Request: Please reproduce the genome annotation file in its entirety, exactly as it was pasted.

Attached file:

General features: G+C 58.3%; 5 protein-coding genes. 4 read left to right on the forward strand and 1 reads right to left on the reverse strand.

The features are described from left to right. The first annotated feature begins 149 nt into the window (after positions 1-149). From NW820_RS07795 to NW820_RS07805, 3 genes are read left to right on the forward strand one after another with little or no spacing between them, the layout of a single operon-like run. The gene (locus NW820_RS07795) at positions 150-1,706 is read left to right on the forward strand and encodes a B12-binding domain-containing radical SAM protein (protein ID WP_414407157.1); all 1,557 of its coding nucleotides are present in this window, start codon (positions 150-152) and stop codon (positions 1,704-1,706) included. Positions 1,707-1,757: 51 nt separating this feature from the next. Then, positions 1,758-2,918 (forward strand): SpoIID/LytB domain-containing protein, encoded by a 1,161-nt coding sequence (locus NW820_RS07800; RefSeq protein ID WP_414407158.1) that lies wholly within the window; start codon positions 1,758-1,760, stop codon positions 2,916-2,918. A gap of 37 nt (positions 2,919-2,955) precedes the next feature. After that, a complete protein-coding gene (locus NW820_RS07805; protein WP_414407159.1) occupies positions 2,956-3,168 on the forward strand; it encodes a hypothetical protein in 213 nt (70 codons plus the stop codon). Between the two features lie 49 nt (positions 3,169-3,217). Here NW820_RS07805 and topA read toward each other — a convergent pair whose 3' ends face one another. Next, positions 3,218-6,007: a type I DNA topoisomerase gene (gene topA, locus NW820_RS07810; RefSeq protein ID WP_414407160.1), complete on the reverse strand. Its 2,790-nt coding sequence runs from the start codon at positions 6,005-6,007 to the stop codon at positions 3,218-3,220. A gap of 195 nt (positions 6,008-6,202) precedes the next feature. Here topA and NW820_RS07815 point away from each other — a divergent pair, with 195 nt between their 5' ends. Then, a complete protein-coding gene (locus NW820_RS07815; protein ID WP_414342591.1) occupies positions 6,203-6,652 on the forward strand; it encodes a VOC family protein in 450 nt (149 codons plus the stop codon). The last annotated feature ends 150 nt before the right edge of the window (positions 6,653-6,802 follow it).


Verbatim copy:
General features: G+C 58.3%; 5 protein-coding genes. 4 read left to right on the forward strand and 1 reads right to left on the reverse strand.

The features are described from left to right. The first annotated feature begins 149 nt into the window (after positions 1-149). From NW820_RS07795 to NW820_RS07805, 3 genes are read left to right on the forward strand one after another with little or no spacing between them, the layout of a single operon-like run. The gene (locus NW820_RS07795) at positions 150-1,706 is read left to right on the forward strand and encodes a B12-binding domain-containing radical SAM protein (protein ID WP_414407157.1); all 1,557 of its coding nucleotides are present in this window, start codon (positions 150-152) and stop codon (positions 1,704-1,706) included. Positions 1,707-1,757: 51 nt separating this feature from the next. Then, positions 1,758-2,918 (forward strand): SpoIID/LytB domain-containing protein, encoded by a 1,161-nt coding sequence (locus NW820_RS07800; RefSeq protein ID WP_414407158.1) that lies wholly within the window; start codon positions 1,758-1,760, stop codon positions 2,916-2,918. A gap of 37 nt (positions 2,919-2,955) precedes the next feature. After that, a complete protein-coding gene (locus NW820_RS07805; protein WP_414407159.1) occupies positions 2,956-3,168 on the forward strand; it encodes a hypothetical protein in 213 nt (70 codons plus the stop codon). Between the two features lie 49 nt (positions 3,169-3,217). Here NW820_RS07805 and topA read toward each other — a convergent pair whose 3' ends face one another. Next, positions 3,218-6,007: a type I DNA topoisomerase gene (gene topA, locus NW820_RS07810; RefSeq protein ID WP_414407160.1), complete on the reverse strand. Its 2,790-nt coding sequence runs from the start codon at positions 6,005-6,007 to the stop codon at positions 3,218-3,220. A gap of 195 nt (positions 6,008-6,202) precedes the next feature. Here topA and NW820_RS07815 point away from each other — a divergent pair, with 195 nt between their 5' ends. Then, a complete protein-coding gene (locus NW820_RS07815; protein ID WP_414342591.1) occupies positions 6,203-6,652 on the forward strand; it encodes a VOC family protein in 450 nt (149 codons plus the stop codon). The last annotated feature ends 150 nt before the right edge of the window (positions 6,653-6,802 follow it).